Saint Martin (born in Szombathely around 316 and died in Candes around 397) is famous for his act of charity where he divided his cloak in two with a beggar. However, in this stained glass, the artist chose a less common iconographic representation. Saint Martin is depicted as a bishop, wearing a miter and holding an episcopal staff. According to legend, Martin was lured to Tours under false pretenses to be consecrated as bishop. Refusing to assume this ecclesiastical office, he hid in a barn with some geese. However, the birds' chirping betrayed his presence, and he eventually received his episcopal consecration. The presence of a goose at the saint's feet clearly refers to this legendary episode.
Jan Berchmans (born in Diest in 1599 and died in Rome in 1621) was the eldest of five siblings. When his mother fell seriously ill, he initially cared for her, but at the age of nine, he was taken in by the town's priest. After a few years, he went to Mechelen to become a servant to a canon, which also allowed him to begin his studies at the seminary for priests. Later, he joined the Jesuits of Mechelen and obtained their permission to study philosophy in Rome. In the Eternal City, he devoted himself to teaching the faith to children in the popular neighborhoods. He died of illness at the age of 22. Saint Jan Berchmans is now venerated as the patron saint of schoolchildren and students.
Saint Roch (born in Montpellier around 1295-1300 and died around 1327-1380) is famous for being born with a birthmark in the shape of a cross on his left hip, interpreted as a divine sign. After the death of his parents, he distributed his wealth to the poor and went on a pilgrimage, dedicating his life to caring for plague victims. It is said that he healed some of them by making the sign of the cross, earning him the invocation as a protector against the plague.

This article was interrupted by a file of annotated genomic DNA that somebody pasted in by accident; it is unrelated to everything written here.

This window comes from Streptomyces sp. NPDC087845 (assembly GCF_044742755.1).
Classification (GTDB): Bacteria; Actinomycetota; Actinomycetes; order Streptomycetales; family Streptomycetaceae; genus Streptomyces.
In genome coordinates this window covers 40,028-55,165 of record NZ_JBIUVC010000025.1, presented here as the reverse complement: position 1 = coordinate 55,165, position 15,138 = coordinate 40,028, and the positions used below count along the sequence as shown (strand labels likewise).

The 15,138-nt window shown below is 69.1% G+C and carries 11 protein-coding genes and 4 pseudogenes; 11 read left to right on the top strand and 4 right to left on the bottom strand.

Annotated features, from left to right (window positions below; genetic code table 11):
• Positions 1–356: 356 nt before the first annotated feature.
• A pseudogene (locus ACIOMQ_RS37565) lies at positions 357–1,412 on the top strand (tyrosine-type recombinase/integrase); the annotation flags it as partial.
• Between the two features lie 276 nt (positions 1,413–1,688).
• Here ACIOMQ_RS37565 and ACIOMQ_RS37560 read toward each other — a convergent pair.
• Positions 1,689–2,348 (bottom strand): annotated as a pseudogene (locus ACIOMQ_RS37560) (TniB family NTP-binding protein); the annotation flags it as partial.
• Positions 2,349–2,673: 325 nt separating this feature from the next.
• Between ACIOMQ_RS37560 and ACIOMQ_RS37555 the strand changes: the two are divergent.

Saint Clare of Assisi (born in Assisi in 1194 and died in 1253) founded the monastic order of the Poor Clares and became abbess in 1216. She led a life of austerity and isolation from the world with the sisters of her order. When the city of Assisi was threatened by the Saracen army, she fervently prayed before a monstrance for the safety of her monastery and the city, which helped repel the enemy without causing harm. The stained glass represents her with her radiant monstrance.
Charles Borromeo (born in Milan in 1538 and died in 1584) grew up in a noble family and reached remarkable ecclesiastical heights from a young age, becoming cardinal and archbishop of Milan at only 24. His writings played a crucial role in implementing the Church reforms stemming from the Council of Trent. Notably, he published a new catechism and influenced the construction of Baroque churches with his work on the design of religious buildings entitled "Instructiones Fabriacae et Supellectilis Ecclesiasticae." During the plague epidemic that struck his diocese in 1576, Charles Borromeo devoted himself to caring for the sick, earning a reputation for being invoked by those afflicted with serious illnesses.
Angela Merici (born in Desenzano del Garda in 1474 and died in Brescia in 1540), a devoted Italian, taught religion, healthcare, and household skills to young women. She is the originator of the Ursuline monastic community, which played a crucial social role in founding schools and orphanages. Saint Angela died in Brescia in 1540, hence the representation in the stained glass of the saint accompanied by a young girl at her side.



Religious Antiques